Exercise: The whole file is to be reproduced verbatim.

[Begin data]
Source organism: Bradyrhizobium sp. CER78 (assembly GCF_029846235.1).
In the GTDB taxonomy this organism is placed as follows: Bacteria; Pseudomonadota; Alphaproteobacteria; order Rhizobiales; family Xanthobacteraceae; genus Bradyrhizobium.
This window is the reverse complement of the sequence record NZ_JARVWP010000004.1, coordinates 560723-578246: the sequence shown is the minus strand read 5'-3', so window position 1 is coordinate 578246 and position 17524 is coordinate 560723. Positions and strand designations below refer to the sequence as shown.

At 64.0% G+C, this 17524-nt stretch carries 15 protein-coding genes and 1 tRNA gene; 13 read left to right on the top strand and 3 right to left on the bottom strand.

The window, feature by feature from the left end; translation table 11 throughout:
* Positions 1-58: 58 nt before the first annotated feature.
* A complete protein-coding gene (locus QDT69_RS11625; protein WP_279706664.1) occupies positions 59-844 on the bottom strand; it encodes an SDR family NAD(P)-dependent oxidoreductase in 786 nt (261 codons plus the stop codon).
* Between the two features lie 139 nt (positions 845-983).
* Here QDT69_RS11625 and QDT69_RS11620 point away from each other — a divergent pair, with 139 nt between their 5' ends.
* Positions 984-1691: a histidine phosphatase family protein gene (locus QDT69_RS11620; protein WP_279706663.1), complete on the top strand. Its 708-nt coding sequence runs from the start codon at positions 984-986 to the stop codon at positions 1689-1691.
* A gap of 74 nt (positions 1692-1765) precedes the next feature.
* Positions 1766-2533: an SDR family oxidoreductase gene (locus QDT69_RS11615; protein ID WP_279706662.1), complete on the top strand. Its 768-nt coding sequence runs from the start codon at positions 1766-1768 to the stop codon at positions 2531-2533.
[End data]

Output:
Source organism: Bradyrhizobium sp. CER78 (assembly GCF_029846235.1).
In the GTDB taxonomy this organism is placed as follows: Bacteria; Pseudomonadota; Alphaproteobacteria; order Rhizobiales; family Xanthobacteraceae; genus Bradyrhizobium.
This window is the reverse complement of the sequence record NZ_JARVWP010000004.1, coordinates 560723-578246: the sequence shown is the minus strand read 5'-3', so window position 1 is coordinate 578246 and position 17524 is coordinate 560723. Positions and strand designations below refer to the sequence as shown.

At 64.0% G+C, this 17524-nt stretch carries 15 protein-coding genes and 1 tRNA gene; 13 read left to right on the top strand and 3 right to left on the bottom strand.

The window, feature by feature from the left end; translation table 11 throughout:
* Positions 1-58: 58 nt before the first annotated feature.
* A complete protein-coding gene (locus QDT69_RS11625; protein WP_279706664.1) occupies positions 59-844 on the bottom strand; it encodes an SDR family NAD(P)-dependent oxidoreductase in 786 nt (261 codons plus the stop codon).
* Between the two features lie 139 nt (positions 845-983).
* Here QDT69_RS11625 and QDT69_RS11620 point away from each other — a divergent pair, with 139 nt between their 5' ends.
* Positions 984-1691: a histidine phosphatase family protein gene (locus QDT69_RS11620; protein WP_279706663.1), complete on the top strand. Its 708-nt coding sequence runs from the start codon at positions 984-986 to the stop codon at positions 1689-1691.
* A gap of 74 nt (positions 1692-1765) precedes the next feature.
* Positions 1766-2533: an SDR family oxidoreductase gene (locus QDT69_RS11615; protein ID WP_279706662.1), complete on the top strand. Its 768-nt coding sequence runs from the start codon at positions 1766-1768 to the stop codon at positions 2531-2533.